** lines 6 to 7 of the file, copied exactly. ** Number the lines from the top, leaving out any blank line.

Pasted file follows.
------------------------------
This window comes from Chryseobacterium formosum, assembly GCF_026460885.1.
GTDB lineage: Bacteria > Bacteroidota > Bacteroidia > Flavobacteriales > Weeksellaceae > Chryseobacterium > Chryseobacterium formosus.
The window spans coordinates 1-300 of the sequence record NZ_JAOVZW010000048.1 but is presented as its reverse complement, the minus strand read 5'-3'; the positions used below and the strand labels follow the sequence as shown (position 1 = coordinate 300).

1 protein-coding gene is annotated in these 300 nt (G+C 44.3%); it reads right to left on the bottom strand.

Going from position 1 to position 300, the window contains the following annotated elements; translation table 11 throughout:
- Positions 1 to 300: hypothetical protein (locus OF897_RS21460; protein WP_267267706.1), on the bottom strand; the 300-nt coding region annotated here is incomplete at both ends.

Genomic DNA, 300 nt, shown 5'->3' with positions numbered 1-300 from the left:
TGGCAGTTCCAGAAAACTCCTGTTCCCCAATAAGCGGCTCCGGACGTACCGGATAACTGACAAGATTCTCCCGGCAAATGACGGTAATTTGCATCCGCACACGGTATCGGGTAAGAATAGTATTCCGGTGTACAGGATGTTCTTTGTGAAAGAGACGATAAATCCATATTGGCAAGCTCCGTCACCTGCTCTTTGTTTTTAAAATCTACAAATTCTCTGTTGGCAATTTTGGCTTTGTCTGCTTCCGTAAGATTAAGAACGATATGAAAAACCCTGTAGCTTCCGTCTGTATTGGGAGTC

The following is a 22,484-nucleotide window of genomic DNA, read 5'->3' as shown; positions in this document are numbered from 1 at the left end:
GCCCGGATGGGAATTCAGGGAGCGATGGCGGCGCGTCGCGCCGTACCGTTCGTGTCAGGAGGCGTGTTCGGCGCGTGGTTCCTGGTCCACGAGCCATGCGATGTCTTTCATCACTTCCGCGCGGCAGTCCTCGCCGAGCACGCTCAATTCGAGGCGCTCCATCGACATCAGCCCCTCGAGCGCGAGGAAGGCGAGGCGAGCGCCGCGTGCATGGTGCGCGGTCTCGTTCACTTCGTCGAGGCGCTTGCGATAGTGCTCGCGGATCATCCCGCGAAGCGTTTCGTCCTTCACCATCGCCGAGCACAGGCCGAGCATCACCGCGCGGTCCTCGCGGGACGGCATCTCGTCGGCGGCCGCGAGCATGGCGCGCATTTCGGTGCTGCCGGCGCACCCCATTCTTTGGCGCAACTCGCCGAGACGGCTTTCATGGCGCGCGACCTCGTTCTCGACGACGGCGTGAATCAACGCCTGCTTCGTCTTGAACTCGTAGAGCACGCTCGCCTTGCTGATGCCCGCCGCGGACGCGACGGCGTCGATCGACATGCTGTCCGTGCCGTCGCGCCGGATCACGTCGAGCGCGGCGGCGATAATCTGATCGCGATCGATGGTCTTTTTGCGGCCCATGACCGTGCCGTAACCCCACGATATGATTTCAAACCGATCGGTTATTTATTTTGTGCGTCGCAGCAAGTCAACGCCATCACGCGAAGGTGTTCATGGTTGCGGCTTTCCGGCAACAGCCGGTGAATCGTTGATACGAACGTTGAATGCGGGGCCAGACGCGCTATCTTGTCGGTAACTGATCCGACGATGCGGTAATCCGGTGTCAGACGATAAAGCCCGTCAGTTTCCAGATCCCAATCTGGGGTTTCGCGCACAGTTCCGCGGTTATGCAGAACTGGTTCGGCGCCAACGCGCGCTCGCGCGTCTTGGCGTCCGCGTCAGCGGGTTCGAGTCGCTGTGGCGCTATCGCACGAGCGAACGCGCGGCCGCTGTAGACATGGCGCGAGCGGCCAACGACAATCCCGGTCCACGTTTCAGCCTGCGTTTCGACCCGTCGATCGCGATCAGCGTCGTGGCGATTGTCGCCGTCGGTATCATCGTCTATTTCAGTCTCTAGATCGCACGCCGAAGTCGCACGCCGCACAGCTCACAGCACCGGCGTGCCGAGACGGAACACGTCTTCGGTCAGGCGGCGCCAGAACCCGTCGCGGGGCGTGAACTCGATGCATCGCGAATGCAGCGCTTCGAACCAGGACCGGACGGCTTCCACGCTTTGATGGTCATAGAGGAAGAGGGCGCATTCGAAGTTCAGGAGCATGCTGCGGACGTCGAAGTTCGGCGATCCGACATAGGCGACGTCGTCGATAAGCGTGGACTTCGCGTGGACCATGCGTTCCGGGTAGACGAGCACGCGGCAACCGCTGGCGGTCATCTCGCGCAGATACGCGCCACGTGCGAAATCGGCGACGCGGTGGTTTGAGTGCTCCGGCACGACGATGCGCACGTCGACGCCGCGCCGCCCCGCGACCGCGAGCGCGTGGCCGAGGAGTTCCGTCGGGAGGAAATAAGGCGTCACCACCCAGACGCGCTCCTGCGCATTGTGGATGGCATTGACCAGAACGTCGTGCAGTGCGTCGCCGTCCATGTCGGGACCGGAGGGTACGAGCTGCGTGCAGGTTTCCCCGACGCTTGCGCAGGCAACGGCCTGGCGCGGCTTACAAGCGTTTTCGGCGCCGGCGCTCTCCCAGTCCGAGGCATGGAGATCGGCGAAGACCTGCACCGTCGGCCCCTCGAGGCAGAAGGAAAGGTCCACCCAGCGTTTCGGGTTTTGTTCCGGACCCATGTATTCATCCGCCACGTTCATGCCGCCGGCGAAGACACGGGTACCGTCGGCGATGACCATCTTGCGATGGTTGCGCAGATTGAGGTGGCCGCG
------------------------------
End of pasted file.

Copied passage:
- Positions 1 to 300: hypothetical protein (locus OF897_RS21460; protein WP_267267706.1), on the bottom strand; the 300-nt coding region annotated here is incomplete at both ends.

Genomic DNA, 300 nt, shown 5'->3' with positions numbered 1-300 from the left: